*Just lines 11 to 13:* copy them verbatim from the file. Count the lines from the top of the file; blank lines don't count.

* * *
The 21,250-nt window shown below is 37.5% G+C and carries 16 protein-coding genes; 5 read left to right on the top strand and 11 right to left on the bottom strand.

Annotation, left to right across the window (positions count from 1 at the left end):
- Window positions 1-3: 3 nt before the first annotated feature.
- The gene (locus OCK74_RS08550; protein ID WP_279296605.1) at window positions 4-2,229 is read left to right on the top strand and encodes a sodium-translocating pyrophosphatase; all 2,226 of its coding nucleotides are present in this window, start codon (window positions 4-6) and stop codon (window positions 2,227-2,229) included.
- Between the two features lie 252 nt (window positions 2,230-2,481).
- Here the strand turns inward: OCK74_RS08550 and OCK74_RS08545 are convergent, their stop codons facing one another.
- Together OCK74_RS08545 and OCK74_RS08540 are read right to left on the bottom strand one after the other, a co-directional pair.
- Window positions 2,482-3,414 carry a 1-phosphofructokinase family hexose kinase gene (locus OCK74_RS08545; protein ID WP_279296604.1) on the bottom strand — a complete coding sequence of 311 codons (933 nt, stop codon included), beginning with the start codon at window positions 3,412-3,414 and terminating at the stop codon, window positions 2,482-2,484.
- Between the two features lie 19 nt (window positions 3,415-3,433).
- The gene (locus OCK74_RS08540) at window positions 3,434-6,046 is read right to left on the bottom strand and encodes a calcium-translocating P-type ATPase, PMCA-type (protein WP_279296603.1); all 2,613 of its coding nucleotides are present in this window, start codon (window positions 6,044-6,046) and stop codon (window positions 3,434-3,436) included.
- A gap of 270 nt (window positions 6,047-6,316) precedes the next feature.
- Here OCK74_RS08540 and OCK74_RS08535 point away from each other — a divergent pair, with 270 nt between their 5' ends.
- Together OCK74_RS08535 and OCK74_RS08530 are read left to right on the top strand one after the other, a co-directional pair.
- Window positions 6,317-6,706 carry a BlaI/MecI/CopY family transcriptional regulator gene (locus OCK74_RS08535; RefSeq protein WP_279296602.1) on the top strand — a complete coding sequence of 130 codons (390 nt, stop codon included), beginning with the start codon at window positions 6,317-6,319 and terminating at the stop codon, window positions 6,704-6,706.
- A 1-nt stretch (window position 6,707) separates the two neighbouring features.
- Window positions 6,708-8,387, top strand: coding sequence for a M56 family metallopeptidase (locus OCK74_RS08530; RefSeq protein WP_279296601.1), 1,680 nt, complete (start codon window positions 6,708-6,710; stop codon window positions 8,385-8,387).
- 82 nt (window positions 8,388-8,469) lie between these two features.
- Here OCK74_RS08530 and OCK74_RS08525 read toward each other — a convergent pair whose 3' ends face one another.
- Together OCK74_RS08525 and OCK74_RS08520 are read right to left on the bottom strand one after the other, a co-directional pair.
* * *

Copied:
- A gap of 270 nt (window positions 6,047-6,316) precedes the next feature.
- Here OCK74_RS08540 and OCK74_RS08535 point away from each other — a divergent pair, with 270 nt between their 5' ends.
- Together OCK74_RS08535 and OCK74_RS08530 are read left to right on the top strand one after the other, a co-directional pair.